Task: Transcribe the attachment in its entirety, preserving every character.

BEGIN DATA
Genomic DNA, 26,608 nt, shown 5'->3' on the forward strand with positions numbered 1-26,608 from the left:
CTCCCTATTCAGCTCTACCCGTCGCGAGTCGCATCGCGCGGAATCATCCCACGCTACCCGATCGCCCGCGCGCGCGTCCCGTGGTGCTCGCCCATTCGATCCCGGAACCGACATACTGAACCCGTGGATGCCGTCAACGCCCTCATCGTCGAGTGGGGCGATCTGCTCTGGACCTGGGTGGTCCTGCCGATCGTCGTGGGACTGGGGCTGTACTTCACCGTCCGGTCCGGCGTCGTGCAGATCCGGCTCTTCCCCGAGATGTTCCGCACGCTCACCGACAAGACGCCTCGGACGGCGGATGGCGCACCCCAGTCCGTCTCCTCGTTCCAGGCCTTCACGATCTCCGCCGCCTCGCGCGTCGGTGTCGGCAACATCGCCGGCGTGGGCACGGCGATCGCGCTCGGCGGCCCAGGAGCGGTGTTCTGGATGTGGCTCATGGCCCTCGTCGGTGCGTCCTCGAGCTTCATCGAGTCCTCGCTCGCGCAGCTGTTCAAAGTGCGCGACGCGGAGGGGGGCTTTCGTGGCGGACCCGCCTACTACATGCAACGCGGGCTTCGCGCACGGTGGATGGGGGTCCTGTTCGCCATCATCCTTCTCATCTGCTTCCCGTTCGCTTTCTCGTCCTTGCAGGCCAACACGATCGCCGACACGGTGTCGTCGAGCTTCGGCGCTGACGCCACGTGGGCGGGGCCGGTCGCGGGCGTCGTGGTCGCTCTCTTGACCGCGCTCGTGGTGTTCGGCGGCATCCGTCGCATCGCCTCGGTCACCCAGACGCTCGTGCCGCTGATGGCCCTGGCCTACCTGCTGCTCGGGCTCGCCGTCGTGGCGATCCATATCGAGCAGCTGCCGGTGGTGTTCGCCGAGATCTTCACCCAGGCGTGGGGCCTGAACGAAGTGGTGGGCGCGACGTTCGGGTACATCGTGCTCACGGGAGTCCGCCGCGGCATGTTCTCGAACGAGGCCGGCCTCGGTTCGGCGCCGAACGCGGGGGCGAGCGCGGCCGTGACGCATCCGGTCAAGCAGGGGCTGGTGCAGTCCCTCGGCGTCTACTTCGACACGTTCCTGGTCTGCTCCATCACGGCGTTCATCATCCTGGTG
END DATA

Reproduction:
Genomic DNA, 26,608 nt, shown 5'->3' on the forward strand with positions numbered 1-26,608 from the left:
CTCCCTATTCAGCTCTACCCGTCGCGAGTCGCATCGCGCGGAATCATCCCACGCTACCCGATCGCCCGCGCGCGCGTCCCGTGGTGCTCGCCCATTCGATCCCGGAACCGACATACTGAACCCGTGGATGCCGTCAACGCCCTCATCGTCGAGTGGGGCGATCTGCTCTGGACCTGGGTGGTCCTGCCGATCGTCGTGGGACTGGGGCTGTACTTCACCGTCCGGTCCGGCGTCGTGCAGATCCGGCTCTTCCCCGAGATGTTCCGCACGCTCACCGACAAGACGCCTCGGACGGCGGATGGCGCACCCCAGTCCGTCTCCTCGTTCCAGGCCTTCACGATCTCCGCCGCCTCGCGCGTCGGTGTCGGCAACATCGCCGGCGTGGGCACGGCGATCGCGCTCGGCGGCCCAGGAGCGGTGTTCTGGATGTGGCTCATGGCCCTCGTCGGTGCGTCCTCGAGCTTCATCGAGTCCTCGCTCGCGCAGCTGTTCAAAGTGCGCGACGCGGAGGGGGGCTTTCGTGGCGGACCCGCCTACTACATGCAACGCGGGCTTCGCGCACGGTGGATGGGGGTCCTGTTCGCCATCATCCTTCTCATCTGCTTCCCGTTCGCTTTCTCGTCCTTGCAGGCCAACACGATCGCCGACACGGTGTCGTCGAGCTTCGGCGCTGACGCCACGTGGGCGGGGCCGGTCGCGGGCGTCGTGGTCGCTCTCTTGACCGCGCTCGTGGTGTTCGGCGGCATCCGTCGCATCGCCTCGGTCACCCAGACGCTCGTGCCGCTGATGGCCCTGGCCTACCTGCTGCTCGGGCTCGCCGTCGTGGCGATCCATATCGAGCAGCTGCCGGTGGTGTTCGCCGAGATCTTCACCCAGGCGTGGGGCCTGAACGAAGTGGTGGGCGCGACGTTCGGGTACATCGTGCTCACGGGAGTCCGCCGCGGCATGTTCTCGAACGAGGCCGGCCTCGGTTCGGCGCCGAACGCGGGGGCGAGCGCGGCCGTGACGCATCCGGTCAAGCAGGGGCTGGTGCAGTCCCTCGGCGTCTACTTCGACACGTTCCTGGTCTGCTCCATCACGGCGTTCATCATCCTGGTG